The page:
I had a Proustian moment when I saw these golden syrup and black treacle tins (pictured below) used to store sugar sachets in the Summer House café in Lismore. Saying that may casually imply that I have read Marcel Proust’s major opus A la Recherche du Temps Perdu, which for the record I haven’t. But I know the story of how Proust, on tasting a madeleine which had been dipped in tea, was transported back to the landscape of his childhood to a time when his aunt customarily gave him a similar tea soaked madeleine each Sunday morning. When I saw the Tate & Lyle tins I remembered the days of my childhood when home-baked treats were plentiful and a tin of golden syrup was always a staple in the store cupboard.
I doubt my memory would have stirred except that the golden syrup tin looked identical to the one I remembered from my early years. When I looked up the golden syrup website (www.lylegoldensyrup.com) I discovered the packing has been the same since 1884. The only deviation was for a brief war-time period when metal was in short supply and the ‘tin’ was made of cardboard. Such continuity is reassuring in an age when so many brands revamp their packing with alarming regularity. No doubt brand managers and marketing folk will say there are sound reasons for these redesigns. But ultimately consumers pay for them and it oftentimes seems (to me at least) that the redesigns are done on some madcap capricious whim in response to a mistaken clarion call that change is good. So praise be for the long-lived stylish golden syrup tin.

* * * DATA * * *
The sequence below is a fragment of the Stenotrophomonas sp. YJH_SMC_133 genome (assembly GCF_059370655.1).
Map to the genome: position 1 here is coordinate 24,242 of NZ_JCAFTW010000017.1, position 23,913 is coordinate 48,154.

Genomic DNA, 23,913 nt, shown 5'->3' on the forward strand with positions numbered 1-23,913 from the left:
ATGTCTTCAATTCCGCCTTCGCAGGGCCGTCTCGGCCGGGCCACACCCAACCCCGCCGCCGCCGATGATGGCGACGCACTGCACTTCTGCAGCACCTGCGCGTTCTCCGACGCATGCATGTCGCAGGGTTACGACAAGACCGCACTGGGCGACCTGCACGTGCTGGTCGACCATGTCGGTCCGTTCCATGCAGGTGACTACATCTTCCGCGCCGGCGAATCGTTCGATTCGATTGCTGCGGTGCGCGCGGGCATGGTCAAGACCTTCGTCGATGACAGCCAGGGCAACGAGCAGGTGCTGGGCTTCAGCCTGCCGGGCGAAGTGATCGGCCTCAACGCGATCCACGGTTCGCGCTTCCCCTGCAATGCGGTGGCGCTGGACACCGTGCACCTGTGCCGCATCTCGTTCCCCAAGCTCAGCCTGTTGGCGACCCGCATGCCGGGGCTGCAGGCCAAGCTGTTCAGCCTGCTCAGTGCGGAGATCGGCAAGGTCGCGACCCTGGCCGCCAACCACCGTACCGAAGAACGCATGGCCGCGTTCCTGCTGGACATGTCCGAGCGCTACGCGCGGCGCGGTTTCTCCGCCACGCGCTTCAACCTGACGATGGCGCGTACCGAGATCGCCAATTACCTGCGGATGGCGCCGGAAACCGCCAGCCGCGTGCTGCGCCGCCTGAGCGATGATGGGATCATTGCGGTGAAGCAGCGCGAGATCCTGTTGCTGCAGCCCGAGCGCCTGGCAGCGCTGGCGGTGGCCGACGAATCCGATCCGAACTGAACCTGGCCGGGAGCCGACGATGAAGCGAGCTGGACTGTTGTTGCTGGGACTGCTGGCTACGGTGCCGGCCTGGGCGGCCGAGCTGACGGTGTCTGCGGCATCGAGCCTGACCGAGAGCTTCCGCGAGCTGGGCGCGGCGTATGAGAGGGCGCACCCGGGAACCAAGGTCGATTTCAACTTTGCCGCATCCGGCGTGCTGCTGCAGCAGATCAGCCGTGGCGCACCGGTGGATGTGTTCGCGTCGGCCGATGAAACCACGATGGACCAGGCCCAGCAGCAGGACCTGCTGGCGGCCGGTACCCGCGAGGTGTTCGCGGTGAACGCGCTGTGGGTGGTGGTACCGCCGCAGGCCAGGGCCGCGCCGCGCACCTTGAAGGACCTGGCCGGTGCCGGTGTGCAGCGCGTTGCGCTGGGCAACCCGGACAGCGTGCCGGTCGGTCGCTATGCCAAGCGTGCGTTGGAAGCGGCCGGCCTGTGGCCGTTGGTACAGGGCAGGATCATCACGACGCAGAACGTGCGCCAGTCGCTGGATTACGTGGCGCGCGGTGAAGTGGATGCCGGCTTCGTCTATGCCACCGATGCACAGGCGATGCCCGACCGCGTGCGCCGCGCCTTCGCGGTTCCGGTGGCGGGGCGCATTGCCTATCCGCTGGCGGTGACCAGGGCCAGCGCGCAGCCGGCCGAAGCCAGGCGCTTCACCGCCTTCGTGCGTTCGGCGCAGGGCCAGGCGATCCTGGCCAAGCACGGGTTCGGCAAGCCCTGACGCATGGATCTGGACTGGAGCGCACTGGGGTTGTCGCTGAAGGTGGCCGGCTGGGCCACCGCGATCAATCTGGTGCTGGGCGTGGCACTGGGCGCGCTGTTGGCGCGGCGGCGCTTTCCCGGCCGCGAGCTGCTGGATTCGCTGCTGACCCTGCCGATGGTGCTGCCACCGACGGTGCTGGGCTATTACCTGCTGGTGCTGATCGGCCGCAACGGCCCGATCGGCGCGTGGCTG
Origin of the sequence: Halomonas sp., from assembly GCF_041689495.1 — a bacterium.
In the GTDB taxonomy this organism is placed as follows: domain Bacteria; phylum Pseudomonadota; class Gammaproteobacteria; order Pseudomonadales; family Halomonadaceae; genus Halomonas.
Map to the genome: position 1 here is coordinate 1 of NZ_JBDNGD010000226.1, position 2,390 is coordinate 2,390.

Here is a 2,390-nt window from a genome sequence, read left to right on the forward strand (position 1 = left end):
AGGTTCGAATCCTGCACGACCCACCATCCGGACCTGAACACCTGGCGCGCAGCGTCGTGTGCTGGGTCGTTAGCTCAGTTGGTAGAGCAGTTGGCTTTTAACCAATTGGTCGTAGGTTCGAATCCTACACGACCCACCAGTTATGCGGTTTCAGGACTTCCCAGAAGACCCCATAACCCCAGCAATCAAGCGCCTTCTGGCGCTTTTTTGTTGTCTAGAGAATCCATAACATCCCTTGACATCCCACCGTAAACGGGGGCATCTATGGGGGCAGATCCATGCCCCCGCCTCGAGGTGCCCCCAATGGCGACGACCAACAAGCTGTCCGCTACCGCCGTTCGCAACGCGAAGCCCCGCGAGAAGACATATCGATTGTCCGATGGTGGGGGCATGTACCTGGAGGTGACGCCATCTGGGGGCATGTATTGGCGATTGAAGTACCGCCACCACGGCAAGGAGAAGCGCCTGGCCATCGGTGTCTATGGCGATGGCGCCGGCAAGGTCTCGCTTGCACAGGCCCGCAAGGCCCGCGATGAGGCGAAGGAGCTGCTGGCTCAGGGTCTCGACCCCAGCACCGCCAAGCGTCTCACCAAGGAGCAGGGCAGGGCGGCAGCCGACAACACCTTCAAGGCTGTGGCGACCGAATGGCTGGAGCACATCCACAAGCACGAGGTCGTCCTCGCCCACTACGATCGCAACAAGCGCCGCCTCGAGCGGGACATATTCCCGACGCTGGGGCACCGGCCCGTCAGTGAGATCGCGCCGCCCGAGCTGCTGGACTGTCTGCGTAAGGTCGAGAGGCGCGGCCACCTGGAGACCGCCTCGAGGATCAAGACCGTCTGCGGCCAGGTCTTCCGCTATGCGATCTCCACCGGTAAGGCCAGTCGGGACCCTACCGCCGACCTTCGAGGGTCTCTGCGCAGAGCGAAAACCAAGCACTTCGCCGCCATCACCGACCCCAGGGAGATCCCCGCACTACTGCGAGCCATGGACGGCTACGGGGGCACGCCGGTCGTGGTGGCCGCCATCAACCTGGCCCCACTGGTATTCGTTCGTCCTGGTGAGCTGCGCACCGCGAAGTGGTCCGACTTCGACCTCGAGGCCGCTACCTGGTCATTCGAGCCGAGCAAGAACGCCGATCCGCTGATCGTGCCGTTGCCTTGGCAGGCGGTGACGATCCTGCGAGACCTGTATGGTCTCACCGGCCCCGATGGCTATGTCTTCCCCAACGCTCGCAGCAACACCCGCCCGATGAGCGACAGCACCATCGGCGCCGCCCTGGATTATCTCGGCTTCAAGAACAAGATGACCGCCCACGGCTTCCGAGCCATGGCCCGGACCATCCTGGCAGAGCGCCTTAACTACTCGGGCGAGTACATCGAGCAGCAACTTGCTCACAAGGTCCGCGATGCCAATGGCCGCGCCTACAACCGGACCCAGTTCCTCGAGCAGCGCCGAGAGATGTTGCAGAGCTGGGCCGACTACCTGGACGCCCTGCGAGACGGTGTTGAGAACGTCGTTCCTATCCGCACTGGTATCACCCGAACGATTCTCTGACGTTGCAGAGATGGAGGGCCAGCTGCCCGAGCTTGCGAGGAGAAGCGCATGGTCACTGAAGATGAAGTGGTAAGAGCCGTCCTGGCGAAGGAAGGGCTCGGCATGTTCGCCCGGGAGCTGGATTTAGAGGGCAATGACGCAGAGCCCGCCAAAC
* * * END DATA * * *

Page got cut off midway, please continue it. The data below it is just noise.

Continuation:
While I was looking at the golden syrup website I found a recipe for banana and chocolate chip flapjacks and I decided to whip up a batch.
* 115g butter
* 75g light Brown soft sugar
* 3 rounded tbsp Lyle’s Golden Syrup
* 1 tsp vanilla extract
* 350g rolled oats (porridge oats)
* 2 medium size ripe bananas
* 100g dark chocolate chips
Preheat the oven to 180°C. Grease and line a shallow 20cm square tin with baking parchment. Put the butter, sugar, golden syrup and vanilla extract into a saucepan, heat gently until everything melts. Stir in the oats and leave to cool a little. Peel and roughly mash the bananas and add to the mixture with the chocolate chips. Mix well then turn into the tin, level and press the mixture evenly and firmly with the back of a spoon. Bake for 30-35 minutes, or until golden. Remove from the oven and cool for 5 minutes then cut into 12 or 16 pieces whilst still warm. Cool completely before turning out and cutting again with a sharp knife.
Enjoy the rest of your weekend.
Update: I have now eaten two flapjacks and have concluded I prefer a more traditional flapjack with just the addition of some dried fruit.